DAVID RICHARDSON

9 November 2001




DAVID RICHARDSON

Only a Confederation

of British Agriculture

can persuade the

government to

implement policies that

will help real farmers

DEFRA seems to be taking a perverse delight in adding insult to injury. In more agricultural terms they are not only defecating on agriculture, they are rubbing it in. And its not just livestock farmers who are suffering. Arable operators are getting it, too.

Not content with inaccurately blaming farmers for foot-and-mouth, rather than admitting their own incompetence, they have now cut welfare disposal compensation to levels so low as to virtually guarantee that farmers who have to use the scheme extensively will be forced out of business.

And having ignored the scale of the arable crisis, caused by the weather, low world prices and currency distortion, because the UK is not in the k-zone, they refused to apply to the EU for £57m automatic compensation to help make up the difference in ex-farm values of crops.

Meanwhile, ministers trot out their usual line about farmers having to change their ways. The implication of such statements is that we are subsidy junkies and that there is no justification for our anger. The government, they suggest, has done more than it needed to help the industry and now farmers must help themselves. They say nothing of the unlevel playing field on which this is supposed to happen – a playing field that appears to have a one-in-four slope against farmers and down which blows a continuous force 10 gale.

So often are the misleading messages repeated that much of the sympathy the industry gained from F&M has been eroded – just as DEFRA wants. For farming is far from top of the departments list of priorities. Mrs Beckett is more interested in the world environment and making her mark in the Marrakesh climate change talks this week than in the plight of cattle producers in Cumberland or wheat growers in west Suffolk. Only last week she announced a £50,000 grant to fund a new project on climate change in South Africa.

That is not to say climate change is unimportant. Indeed, it may have serious implications for us all. But ministerial willingness to spend time and money on matters of peripheral and long-term interest to UK, while they neglect the urgent and growing crisis at home, illustrates where their real interests lie, namely where they will get what they regard as the best publicity for themselves and their government.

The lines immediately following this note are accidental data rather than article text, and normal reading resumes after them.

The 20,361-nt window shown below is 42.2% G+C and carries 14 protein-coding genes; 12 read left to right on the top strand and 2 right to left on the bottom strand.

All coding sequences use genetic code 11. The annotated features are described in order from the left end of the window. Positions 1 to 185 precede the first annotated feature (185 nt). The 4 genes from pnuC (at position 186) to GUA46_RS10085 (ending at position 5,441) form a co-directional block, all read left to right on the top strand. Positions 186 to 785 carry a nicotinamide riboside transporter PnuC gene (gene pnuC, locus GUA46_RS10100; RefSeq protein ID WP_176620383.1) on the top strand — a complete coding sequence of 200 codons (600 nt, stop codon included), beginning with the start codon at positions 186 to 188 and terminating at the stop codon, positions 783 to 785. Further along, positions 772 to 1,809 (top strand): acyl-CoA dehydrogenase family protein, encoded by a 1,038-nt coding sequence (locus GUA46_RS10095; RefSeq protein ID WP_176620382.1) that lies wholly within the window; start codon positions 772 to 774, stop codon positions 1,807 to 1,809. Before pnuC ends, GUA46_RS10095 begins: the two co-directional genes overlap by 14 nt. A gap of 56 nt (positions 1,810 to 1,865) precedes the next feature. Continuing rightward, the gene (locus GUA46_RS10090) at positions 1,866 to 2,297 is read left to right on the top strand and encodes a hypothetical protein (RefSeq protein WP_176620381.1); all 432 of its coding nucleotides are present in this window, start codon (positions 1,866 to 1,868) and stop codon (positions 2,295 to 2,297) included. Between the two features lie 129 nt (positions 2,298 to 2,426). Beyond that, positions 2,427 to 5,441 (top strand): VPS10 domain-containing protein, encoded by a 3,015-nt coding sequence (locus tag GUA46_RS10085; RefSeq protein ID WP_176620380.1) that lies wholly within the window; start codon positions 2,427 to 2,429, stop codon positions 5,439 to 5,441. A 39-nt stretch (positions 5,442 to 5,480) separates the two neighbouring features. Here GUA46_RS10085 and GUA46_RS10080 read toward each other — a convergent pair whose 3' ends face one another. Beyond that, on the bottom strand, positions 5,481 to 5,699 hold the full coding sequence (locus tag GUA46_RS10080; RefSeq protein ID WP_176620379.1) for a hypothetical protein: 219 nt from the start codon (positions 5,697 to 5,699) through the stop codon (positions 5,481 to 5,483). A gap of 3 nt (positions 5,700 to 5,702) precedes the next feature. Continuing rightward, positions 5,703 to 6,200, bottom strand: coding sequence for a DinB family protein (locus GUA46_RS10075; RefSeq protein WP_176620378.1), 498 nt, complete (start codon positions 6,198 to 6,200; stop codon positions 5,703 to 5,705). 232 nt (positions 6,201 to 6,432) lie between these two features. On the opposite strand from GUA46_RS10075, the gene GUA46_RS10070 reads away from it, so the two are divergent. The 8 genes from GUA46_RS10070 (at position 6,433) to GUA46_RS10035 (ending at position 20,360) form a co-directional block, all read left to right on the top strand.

For modern politics has more to do with spin doctoring than with governing the country with fairness and vision. It is a game our industry has failed fully to comprehend and we are regularly beaten in the battle for the hearts and minds of British people. Moreover, this defeat in the PR stakes and our inability to persuade public opinion to back mainstream agriculture is the biggest single failing of our industry.

In this age of instantaneous electronic communications, image is vital. Many of those who brief against us have mastered the art of attractive image creation and they tackle it with enthusiasm and dedication. Some of the single-issue pressure groups with interests ranging from conservation in general, birds in particular, animal welfare and, disgracefully in my view, colleagues who farm organically, have been successfully spinning against the rest of us for years. It has reached the point where the government takes advice from such narrowly focused groups on the broad future of our industry. They sit on commissions, almost to the exclusion of real farmers. From their minority positions they control the farming policies imposed on the silent majority.

I will not try to attribute specific blame for this failing. If anything, all of us who have sat mute while falsehoods were being perpetrated are responsible. And there is no doubt those who represent the various interests of our industry have done their best. But, at the risk of offending some who have worked their socks off in the interests of agriculture, I have to say their efforts have not delivered what was required. If they had farmers would not have such a dreadful image, nor would we be falling still further in public esteem, while DEFRA plots against us.

So, if the old order does not work a new one must be tried – unless, that is, we are prepared to stand by as our industry sinks and eventually disappears beneath the waves of world competition. The only hope I can see of tackling the tide of anti-farming spin and reversing it is for farmers, landowners, the supply trade, the merchants, indeed all who rely on agricultural prosperity for their livelihood, to unite around one public relations initiative.

That does not mean existing representative bodies should be removed. They will continue to be necessary to lobby for specific factors that affect their sector. But 60% to 70% of issues are common to all and a small, economical, fast moving, pro-active body to which all existing bodies should subscribe could be set up to deal with the presentation of such issues to the media. Some have dubbed such a body a Confederation of British Agriculture. Others prefer to call it an agriculture council. But dont lets waste time arguing about the name. Lets get the thing set up and working. Its almost too late already.


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